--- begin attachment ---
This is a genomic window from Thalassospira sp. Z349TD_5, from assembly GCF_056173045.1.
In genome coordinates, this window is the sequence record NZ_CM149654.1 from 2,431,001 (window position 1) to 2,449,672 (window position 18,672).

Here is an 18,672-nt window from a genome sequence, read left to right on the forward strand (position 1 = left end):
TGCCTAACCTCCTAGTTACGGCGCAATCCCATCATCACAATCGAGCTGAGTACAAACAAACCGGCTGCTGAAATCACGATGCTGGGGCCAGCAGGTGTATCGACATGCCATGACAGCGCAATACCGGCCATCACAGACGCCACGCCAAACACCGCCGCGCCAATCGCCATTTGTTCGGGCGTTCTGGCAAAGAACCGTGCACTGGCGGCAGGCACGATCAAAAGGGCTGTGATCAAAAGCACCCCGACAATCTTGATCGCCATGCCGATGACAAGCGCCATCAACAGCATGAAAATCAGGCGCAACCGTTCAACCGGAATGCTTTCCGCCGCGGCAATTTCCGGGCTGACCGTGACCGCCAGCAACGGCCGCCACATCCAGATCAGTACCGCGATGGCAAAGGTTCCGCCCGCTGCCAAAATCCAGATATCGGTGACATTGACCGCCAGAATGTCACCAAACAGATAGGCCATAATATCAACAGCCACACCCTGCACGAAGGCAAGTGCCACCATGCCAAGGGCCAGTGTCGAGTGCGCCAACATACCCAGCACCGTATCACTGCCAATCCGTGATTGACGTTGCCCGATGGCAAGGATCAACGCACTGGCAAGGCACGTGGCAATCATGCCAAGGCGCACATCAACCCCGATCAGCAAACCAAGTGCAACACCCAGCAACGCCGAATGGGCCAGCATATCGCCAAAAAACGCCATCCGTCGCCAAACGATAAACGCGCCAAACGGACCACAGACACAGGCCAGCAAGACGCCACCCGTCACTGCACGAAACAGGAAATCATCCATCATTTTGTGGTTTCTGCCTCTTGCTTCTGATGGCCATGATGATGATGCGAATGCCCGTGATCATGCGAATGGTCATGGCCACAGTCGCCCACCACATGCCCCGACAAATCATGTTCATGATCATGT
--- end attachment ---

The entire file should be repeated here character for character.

This is a genomic window from Thalassospira sp. Z349TD_5, from assembly GCF_056173045.1.
In genome coordinates, this window is the sequence record NZ_CM149654.1 from 2,431,001 (window position 1) to 2,449,672 (window position 18,672).

Here is an 18,672-nt window from a genome sequence, read left to right on the forward strand (position 1 = left end):
TGCCTAACCTCCTAGTTACGGCGCAATCCCATCATCACAATCGAGCTGAGTACAAACAAACCGGCTGCTGAAATCACGATGCTGGGGCCAGCAGGTGTATCGACATGCCATGACAGCGCAATACCGGCCATCACAGACGCCACGCCAAACACCGCCGCGCCAATCGCCATTTGTTCGGGCGTTCTGGCAAAGAACCGTGCACTGGCGGCAGGCACGATCAAAAGGGCTGTGATCAAAAGCACCCCGACAATCTTGATCGCCATGCCGATGACAAGCGCCATCAACAGCATGAAAATCAGGCGCAACCGTTCAACCGGAATGCTTTCCGCCGCGGCAATTTCCGGGCTGACCGTGACCGCCAGCAACGGCCGCCACATCCAGATCAGTACCGCGATGGCAAAGGTTCCGCCCGCTGCCAAAATCCAGATATCGGTGACATTGACCGCCAGAATGTCACCAAACAGATAGGCCATAATATCAACAGCCACACCCTGCACGAAGGCAAGTGCCACCATGCCAAGGGCCAGTGTCGAGTGCGCCAACATACCCAGCACCGTATCACTGCCAATCCGTGATTGACGTTGCCCGATGGCAAGGATCAACGCACTGGCAAGGCACGTGGCAATCATGCCAAGGCGCACATCAACCCCGATCAGCAAACCAAGTGCAACACCCAGCAACGCCGAATGGGCCAGCATATCGCCAAAAAACGCCATCCGTCGCCAAACGATAAACGCGCCAAACGGACCACAGACACAGGCCAGCAAGACGCCACCCGTCACTGCACGAAACAGGAAATCATCCATCATTTTGTGGTTTCTGCCTCTTGCTTCTGATGGCCATGATGATGATGCGAATGCCCGTGATCATGCGAATGGTCATGGCCACAGTCGCCCACCACATGCCCCGACAAATCATGTTCATGATCATGT